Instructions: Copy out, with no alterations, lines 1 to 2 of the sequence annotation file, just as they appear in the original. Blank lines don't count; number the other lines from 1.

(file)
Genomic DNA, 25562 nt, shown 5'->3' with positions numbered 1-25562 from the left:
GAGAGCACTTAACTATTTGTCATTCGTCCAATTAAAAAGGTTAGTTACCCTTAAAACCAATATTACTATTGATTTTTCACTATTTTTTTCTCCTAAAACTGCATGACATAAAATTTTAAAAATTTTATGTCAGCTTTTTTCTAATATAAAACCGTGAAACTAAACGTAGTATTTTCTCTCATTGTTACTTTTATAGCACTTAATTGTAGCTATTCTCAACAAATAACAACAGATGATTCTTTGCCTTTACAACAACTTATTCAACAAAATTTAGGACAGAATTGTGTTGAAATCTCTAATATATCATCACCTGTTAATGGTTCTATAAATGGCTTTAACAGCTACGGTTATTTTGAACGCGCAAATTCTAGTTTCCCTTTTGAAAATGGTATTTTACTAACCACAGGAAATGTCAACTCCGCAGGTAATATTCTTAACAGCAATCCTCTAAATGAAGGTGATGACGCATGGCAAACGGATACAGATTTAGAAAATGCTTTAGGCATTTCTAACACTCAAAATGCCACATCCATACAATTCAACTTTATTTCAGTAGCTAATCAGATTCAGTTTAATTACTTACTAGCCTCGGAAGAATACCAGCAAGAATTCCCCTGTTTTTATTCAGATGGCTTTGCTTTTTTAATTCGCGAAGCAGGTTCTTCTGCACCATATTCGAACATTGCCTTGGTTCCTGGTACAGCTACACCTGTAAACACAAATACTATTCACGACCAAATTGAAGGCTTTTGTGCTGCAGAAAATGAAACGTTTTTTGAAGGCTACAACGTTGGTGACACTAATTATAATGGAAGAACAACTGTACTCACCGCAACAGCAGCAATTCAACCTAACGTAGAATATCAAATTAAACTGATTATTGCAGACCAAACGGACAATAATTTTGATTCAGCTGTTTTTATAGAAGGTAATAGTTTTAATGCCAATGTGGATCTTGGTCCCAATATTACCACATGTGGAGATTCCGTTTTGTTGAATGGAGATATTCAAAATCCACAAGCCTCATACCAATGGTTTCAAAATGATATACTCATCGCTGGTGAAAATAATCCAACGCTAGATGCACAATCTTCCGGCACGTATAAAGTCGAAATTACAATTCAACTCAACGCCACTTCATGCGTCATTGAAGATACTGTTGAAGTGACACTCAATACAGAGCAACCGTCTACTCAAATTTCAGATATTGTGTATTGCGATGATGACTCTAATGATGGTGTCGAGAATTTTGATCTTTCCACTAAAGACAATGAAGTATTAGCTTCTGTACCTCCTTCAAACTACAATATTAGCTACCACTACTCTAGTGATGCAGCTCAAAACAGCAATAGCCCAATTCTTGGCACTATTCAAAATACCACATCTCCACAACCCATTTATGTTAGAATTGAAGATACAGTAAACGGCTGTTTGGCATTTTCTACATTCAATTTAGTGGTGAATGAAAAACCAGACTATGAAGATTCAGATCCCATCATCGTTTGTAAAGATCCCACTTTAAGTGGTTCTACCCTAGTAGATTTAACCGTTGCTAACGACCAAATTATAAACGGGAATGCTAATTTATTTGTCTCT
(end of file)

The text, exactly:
Genomic DNA, 25562 nt, shown 5'->3' with positions numbered 1-25562 from the left:
GAGAGCACTTAACTATTTGTCATTCGTCCAATTAAAAAGGTTAGTTACCCTTAAAACCAATATTACTATTGATTTTTCACTATTTTTTTCTCCTAAAACTGCATGACATAAAATTTTAAAAATTTTATGTCAGCTTTTTTCTAATATAAAACCGTGAAACTAAACGTAGTATTTTCTCTCATTGTTACTTTTATAGCACTTAATTGTAGCTATTCTCAACAAATAACAACAGATGATTCTTTGCCTTTACAACAACTTATTCAACAAAATTTAGGACAGAATTGTGTTGAAATCTCTAATATATCATCACCTGTTAATGGTTCTATAAATGGCTTTAACAGCTACGGTTATTTTGAACGCGCAAATTCTAGTTTCCCTTTTGAAAATGGTATTTTACTAACCACAGGAAATGTCAACTCCGCAGGTAATATTCTTAACAGCAATCCTCTAAATGAAGGTGATGACGCATGGCAAACGGATACAGATTTAGAAAATGCTTTAGGCATTTCTAACACTCAAAATGCCACATCCATACAATTCAACTTTATTTCAGTAGCTAATCAGATTCAGTTTAATTACTTACTAGCCTCGGAAGAATACCAGCAAGAATTCCCCTGTTTTTATTCAGATGGCTTTGCTTTTTTAATTCGCGAAGCAGGTTCTTCTGCACCATATTCGAACATTGCCTTGGTTCCTGGTACAGCTACACCTGTAAACACAAATACTATTCACGACCAAATTGAAGGCTTTTGTGCTGCAGAAAATGAAACGTTTTTTGAAGGCTACAACGTTGGTGACACTAATTATAATGGAAGAACAACTGTACTCACCGCAACAGCAGCAATTCAACCTAACGTAGAATATCAAATTAAACTGATTATTGCAGACCAAACGGACAATAATTTTGATTCAGCTGTTTTTATAGAAGGTAATAGTTTTAATGCCAATGTGGATCTTGGTCCCAATATTACCACATGTGGAGATTCCGTTTTGTTGAATGGAGATATTCAAAATCCACAAGCCTCATACCAATGGTTTCAAAATGATATACTCATCGCTGGTGAAAATAATCCAACGCTAGATGCACAATCTTCCGGCACGTATAAAGTCGAAATTACAATTCAACTCAACGCCACTTCATGCGTCATTGAAGATACTGTTGAAGTGACACTCAATACAGAGCAACCGTCTACTCAAATTTCAGATATTGTGTATTGCGATGATGACTCTAATGATGGTGTCGAGAATTTTGATCTTTCCACTAAAGACAATGAAGTATTAGCTTCTGTACCTCCTTCAAACTACAATATTAGCTACCACTACTCTAGTGATGCAGCTCAAAACAGCAATAGCCCAATTCTTGGCACTATTCAAAATACCACATCTCCACAACCCATTTATGTTAGAATTGAAGATACAGTAAACGGCTGTTTGGCATTTTCTACATTCAATTTAGTGGTGAATGAAAAACCAGACTATGAAGATTCAGATCCCATCATCGTTTGTAAAGATCCCACTTTAAGTGGTTCTACCCTAGTAGATTTAACCGTTGCTAACGACCAAATTATAAACGGGAATGCTAATTTATTTGTCTCT